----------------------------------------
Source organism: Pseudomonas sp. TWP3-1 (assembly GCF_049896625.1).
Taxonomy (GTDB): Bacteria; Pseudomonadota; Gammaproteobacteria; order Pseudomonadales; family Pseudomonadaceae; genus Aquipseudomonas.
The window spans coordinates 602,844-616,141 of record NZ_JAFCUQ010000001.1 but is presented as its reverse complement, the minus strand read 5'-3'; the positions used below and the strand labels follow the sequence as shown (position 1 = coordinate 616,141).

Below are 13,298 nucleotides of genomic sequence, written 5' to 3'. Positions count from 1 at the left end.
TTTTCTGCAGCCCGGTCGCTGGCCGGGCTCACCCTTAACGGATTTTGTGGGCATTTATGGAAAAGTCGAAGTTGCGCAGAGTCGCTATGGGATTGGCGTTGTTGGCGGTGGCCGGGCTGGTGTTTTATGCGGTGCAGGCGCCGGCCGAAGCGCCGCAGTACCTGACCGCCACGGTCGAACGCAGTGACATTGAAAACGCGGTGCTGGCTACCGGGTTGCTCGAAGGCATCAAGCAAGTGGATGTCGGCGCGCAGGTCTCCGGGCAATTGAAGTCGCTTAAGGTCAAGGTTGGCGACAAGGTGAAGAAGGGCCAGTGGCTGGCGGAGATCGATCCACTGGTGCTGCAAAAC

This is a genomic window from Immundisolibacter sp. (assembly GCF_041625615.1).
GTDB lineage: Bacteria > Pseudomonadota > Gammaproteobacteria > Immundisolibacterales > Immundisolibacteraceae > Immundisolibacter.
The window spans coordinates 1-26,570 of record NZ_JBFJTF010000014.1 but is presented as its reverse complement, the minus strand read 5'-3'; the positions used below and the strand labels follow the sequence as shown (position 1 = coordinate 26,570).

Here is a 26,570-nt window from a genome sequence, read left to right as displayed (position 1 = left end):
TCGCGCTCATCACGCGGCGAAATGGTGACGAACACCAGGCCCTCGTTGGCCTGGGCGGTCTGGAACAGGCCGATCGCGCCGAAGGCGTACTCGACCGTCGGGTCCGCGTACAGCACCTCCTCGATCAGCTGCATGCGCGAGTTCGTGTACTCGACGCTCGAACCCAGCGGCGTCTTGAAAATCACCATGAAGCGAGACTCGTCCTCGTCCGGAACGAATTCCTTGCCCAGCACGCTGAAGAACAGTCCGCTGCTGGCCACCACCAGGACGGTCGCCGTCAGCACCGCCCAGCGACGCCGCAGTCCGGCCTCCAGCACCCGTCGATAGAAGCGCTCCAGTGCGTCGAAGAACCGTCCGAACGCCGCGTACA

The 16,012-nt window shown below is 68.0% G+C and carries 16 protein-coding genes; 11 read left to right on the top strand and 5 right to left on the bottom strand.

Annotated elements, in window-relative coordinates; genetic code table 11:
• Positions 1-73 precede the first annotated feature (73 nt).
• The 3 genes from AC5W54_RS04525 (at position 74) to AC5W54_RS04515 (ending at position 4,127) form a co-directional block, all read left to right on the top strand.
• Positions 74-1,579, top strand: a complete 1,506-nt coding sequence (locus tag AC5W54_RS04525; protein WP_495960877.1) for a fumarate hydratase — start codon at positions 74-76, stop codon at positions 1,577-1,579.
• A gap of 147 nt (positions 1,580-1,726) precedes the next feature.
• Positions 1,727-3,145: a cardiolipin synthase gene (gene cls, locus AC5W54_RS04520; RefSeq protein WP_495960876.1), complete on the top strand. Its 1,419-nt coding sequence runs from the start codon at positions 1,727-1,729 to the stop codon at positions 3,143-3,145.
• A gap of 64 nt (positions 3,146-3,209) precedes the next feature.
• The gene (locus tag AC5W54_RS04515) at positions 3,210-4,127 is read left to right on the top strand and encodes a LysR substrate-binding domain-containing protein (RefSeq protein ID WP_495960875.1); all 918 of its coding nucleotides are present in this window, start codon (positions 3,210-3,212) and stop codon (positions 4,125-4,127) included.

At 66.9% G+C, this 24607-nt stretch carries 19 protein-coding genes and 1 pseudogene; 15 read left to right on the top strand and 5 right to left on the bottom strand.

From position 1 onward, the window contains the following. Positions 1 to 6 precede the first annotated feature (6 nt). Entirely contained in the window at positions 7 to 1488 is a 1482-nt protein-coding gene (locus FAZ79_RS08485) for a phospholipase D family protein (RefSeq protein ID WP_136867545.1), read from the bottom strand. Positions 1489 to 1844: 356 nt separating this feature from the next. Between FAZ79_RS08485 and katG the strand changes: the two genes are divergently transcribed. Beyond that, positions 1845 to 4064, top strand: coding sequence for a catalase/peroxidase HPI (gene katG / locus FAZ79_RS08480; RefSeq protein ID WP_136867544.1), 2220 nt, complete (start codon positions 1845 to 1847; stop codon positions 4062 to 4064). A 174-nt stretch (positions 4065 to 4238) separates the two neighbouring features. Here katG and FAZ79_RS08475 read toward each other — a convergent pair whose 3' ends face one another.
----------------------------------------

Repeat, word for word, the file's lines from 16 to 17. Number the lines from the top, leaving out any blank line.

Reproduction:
• A gap of 147 nt (positions 1,580-1,726) precedes the next feature.
• Positions 1,727-3,145: a cardiolipin synthase gene (gene cls, locus AC5W54_RS04520; RefSeq protein WP_495960876.1), complete on the top strand. Its 1,419-nt coding sequence runs from the start codon at positions 1,727-1,729 to the stop codon at positions 3,143-3,145.